In the web hosting industry, providers typically offer shared hosting plans, virtual and dedicated servers, cloud services and collocation services. Of these, collocation requires clients to own their own servers and collocate them in a data center.
Private Access lines
This is in contrast to firms housing servers in their own facility and running point-to-point Internet circuits for access to the Internet. Private point-to-point access lines can cost well into thousands of dollars per month, depending on the bandwidth that is required to maintain operability. Those lines are typically contracted for terms of 1, 2 or 3 years.
Rack mounted servers
A collocation provider, on the other hand, rents out space where businesses can mount their own equipment in racks. The collocation provider provides the power necessary to run those servers 24/7, adequate bandwidth so their sites run smoothly, plus all of the IP addresses – and the cooling systems to prevent overheating issues.
The cost per rack unit decreases as a client contracts for more units. One rack unit may cost $59 per month whereby 42 rack units may only cost $1000 to $1500 per month. Cost also varies by geographic location. Data centers in the same town may have widely divergent pricing points based on prime real estate considerations. Quite often, businesses opt to collocate their servers in data centers close to their center of operations for fast access.
When parts fail and need to be replaced
This can into play when a hard drive fails and needs to be replaced as quickly as possible. Not all collocation providers offer hands on parts replacement as they typically don’t carry spare parts for all of the variations of servers that they’re hosting. If a server simply needs to be rebooted, most collocation provider will perform that free of charge. As well, many collocation providers offer crash carts, and allow their clients to store their own spare parts there.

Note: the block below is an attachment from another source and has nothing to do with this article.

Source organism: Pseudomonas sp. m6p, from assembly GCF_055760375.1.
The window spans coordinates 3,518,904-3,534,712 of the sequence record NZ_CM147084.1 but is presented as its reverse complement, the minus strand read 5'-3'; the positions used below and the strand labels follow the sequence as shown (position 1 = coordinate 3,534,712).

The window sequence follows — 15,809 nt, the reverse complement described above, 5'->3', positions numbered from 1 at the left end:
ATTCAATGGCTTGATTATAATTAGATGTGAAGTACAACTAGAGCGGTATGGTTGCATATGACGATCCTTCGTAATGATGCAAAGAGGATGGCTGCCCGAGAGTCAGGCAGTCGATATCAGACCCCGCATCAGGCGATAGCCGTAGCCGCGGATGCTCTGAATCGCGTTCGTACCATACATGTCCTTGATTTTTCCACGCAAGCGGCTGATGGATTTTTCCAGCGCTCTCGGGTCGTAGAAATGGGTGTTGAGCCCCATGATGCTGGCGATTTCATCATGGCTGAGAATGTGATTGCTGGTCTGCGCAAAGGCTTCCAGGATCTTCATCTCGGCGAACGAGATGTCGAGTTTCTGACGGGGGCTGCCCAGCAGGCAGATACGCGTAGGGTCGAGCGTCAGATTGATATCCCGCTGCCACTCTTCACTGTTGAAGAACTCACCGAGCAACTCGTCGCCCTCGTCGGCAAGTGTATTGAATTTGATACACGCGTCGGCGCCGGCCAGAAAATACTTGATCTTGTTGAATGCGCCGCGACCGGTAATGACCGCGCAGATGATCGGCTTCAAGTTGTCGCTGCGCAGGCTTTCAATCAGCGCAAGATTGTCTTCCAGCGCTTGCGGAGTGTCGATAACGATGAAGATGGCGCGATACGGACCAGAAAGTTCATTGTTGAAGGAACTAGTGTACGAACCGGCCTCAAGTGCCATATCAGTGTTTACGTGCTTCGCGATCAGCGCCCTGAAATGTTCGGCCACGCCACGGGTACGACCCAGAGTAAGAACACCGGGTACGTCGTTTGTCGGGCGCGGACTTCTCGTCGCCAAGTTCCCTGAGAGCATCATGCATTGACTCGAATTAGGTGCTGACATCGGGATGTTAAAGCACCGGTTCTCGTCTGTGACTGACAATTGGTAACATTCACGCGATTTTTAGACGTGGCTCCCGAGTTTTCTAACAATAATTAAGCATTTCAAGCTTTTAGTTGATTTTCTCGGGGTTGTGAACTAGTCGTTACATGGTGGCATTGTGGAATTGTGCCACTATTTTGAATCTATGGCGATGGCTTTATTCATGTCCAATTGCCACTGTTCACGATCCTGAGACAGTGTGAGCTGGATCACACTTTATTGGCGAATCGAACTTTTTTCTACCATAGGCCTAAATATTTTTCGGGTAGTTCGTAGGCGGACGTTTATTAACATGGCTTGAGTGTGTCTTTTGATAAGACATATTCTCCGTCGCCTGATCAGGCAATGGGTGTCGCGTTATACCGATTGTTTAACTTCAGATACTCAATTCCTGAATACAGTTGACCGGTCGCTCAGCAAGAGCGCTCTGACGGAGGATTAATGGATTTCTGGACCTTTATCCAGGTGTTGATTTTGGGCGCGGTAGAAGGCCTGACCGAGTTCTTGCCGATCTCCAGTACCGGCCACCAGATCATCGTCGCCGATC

The power variable
Power is also a major factor in determining final cost. Typically, power costs in the Midwest USA is lower in comparison to the West and East coasts. Newer servers use less power and are thus more efficient in a collocation environment. As you add more servers or rack units, the amount of power provided to the rack itself has to keep pace.
Redundant power is usually also available and that’s known as A + B power. In addition to backup UPS units and diesel fuel generators, A and B power sources provide additional power redundancy. It should be noted that not all collocation providers offer this redundancy.
Bandwidth costs can be managed by negotiating set commitments, plus a burstable allotment – billed on the 95th percentile. At a collocation facility, there are normally multiple carriers to ensure optimum connectivity. Conversely, in-house network operation centers (NOC) normally only have one pipe to the Internet and if that goes down, so does the network. Another consideration is cost as it’s always more cost effective, in terms of redundant access, to collocate servers in a data center. For businesses that run mission critical applications online, downtime can be a make or break factor.
Port speed and latency considerations
Collocating servers allows businesses to benefit from economies of scale not be available to them in-house. Most collocation providers offer their clients port speeds of either 100Mbps, 1Gbps or 10Gbps, with the most common being 1Gbps. Running a fiber pipe to a private NOC is simply cost prohibitive for many businesses. As most collocation providers run a Border Gateway Protocol (BGP), network latency tends to be much lower (a good thing), while reliability is substantially higher.
Additional protections available at data centers
Smoke, fire and moisture systems in data centers can alert support personnel on duty to their dangers. In-house facilities rarely employ 24/7 support staff as that also is cost prohibitive. At most, they may have support staff on call, but that doesn’t help when a water pipe breaks and floods their equipment while their support staff is en route. Engineers in data centers normally monitor every system in real time, plus make routine rounds for a physical inspection of the facility.
Data centers employ security systems that just aren’t feasible at in-house facilities, like CCTV monitoring, lockable cabinets, man traps and private suites. I’ve seen in-house facilities that are completely open to everyone, including the cleaning lady. Lets’ see what happens if I disconnect that cable? NOT!
Different tiers and classifications
Not all collocation providers have the same infrastructure or classifications. If you need for your center to be PCI or HIPPA compliant, those are classifications you should ask about prior to committing to a long term contract. As well, there are Tier levels with tier 1 offering less redundancy and tier 4 offering features more suitable for enterprise corporations hosting mission critical systems.
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